You may be starting to wonder how this Alto Adige tasting is related to my quest for the future and the consequent discovery of the UNISG world.
Fast forward a month later: I was on the edge of undergoing the sommelier exam and reflecting upon the job opportunities in the field, be it in Verona or elsewhere. Would I have been ready to work at a professional level? Did I want to go back to the restaurant business? I also asked Corinna for advice because I knew she wrote for AIS – the Italian sommelier association I was studying with – and she told me I should try to ask them and, in the meantime, keep tasting.
Well, one of those days I was on Facebook staring at the profile of one of the producer of that memorable evening dedicated to the whites of Alto Adige. His name was Patrick Uccelli, owner of Tenuta Dornach in Salorno and the bottle in question was XY 2012, a Pinot blanc, the third in order of appearance at Corinna’s tasting. I have my notes right here and they read:
100% organic, not filtered, skin maceration
Limestone and red quartz soil
Crisp, fruity, herbaceous
Smooth, salty, intense
That’s it. Or it isn’t?
This story would be that simple if it wasn’t for Patrick, his wine and ultimately Corinna who chose it. Because that day, while on the Facebook profile of Patrick, I noticed he had just posted a link regarding an interesting “Master in Wine Teller” which would have started soon in a certain place called Pollenzo. A little research led me to UNISG website and, well, the rest is history. At the age of almost 26 I decided to have a fresh start at the university and now I’m almost done.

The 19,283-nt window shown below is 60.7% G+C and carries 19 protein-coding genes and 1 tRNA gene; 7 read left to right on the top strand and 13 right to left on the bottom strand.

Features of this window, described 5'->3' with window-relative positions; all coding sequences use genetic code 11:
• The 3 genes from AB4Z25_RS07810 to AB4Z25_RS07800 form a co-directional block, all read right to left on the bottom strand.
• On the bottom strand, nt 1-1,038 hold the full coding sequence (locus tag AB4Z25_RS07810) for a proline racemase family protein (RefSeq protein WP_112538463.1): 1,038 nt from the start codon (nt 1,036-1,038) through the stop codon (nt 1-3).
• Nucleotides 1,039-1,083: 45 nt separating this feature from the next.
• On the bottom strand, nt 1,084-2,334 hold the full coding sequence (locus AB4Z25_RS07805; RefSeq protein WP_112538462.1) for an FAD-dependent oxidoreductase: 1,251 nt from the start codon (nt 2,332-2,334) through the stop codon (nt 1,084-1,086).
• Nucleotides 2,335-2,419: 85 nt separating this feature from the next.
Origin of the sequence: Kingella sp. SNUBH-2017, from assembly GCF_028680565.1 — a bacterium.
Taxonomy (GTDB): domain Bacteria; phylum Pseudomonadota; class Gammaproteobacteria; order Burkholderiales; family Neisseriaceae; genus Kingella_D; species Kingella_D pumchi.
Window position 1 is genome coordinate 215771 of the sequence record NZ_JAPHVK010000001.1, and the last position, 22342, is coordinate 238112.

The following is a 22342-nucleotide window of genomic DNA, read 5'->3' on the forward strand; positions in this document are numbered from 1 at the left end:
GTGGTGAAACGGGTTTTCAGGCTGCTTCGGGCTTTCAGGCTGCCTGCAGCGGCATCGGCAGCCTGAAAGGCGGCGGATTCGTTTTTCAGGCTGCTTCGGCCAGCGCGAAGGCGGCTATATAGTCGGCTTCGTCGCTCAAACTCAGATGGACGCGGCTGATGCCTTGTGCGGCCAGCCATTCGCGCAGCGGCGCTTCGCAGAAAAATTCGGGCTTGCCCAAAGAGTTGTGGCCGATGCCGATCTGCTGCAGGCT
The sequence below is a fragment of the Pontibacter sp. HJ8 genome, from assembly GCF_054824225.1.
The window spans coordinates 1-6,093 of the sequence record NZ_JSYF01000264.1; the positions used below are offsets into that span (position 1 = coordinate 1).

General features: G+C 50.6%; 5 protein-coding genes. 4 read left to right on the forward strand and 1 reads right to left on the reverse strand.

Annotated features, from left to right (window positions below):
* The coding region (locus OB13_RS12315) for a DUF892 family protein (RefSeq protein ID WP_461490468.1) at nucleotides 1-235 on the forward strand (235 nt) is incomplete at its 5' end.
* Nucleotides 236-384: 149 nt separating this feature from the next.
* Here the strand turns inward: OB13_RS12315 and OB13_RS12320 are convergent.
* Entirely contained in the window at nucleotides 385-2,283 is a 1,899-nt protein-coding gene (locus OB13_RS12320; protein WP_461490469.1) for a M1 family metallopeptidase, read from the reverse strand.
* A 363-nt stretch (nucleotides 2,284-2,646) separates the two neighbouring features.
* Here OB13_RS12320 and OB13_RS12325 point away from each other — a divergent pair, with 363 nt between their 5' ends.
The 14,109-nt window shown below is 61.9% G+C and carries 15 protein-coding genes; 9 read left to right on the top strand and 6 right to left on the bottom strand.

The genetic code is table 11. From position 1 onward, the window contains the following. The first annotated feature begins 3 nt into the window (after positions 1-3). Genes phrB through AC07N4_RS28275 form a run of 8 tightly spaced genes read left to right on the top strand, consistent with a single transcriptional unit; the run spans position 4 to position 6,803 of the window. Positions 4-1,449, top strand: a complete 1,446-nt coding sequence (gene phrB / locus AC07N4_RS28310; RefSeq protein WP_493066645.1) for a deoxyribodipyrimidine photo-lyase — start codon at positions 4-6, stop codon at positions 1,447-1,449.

Since I owe so much to mister Uccelli, I feel that the scarce note I wrote down in that December 2015 doesn’t do justice to his incredible wine. Now, having a little experience in this field, I feel I can do better.
Let’s start again: Patrick and his wife Karoline are the owners of Ansitz Dornach, a biodynamic and organic farm in the village of Salorno. Patrick takes care of the wine-making process while Karoline, a biologist, looks after the soil and the biodiversity in the farm. They work so well that they earned the “Vino Slow” mention in the last Slow Wine Guide 2019, referring to a wine of outstanding quality and with a clear link to the terroir, history and environment it comes from. I remember their 2012 Pinot blanc as a pleasant, rich and fresh sip, vivid in its bright golden color. On top of that, a delicate aroma of citrus fruit with hints of pear and vanilla bean, a crisp and full mouth with a long finish.
Considering what this wine meant for me, I’m definitely looking forward to try it again and cheer to the long path I went through here in Pollenzo.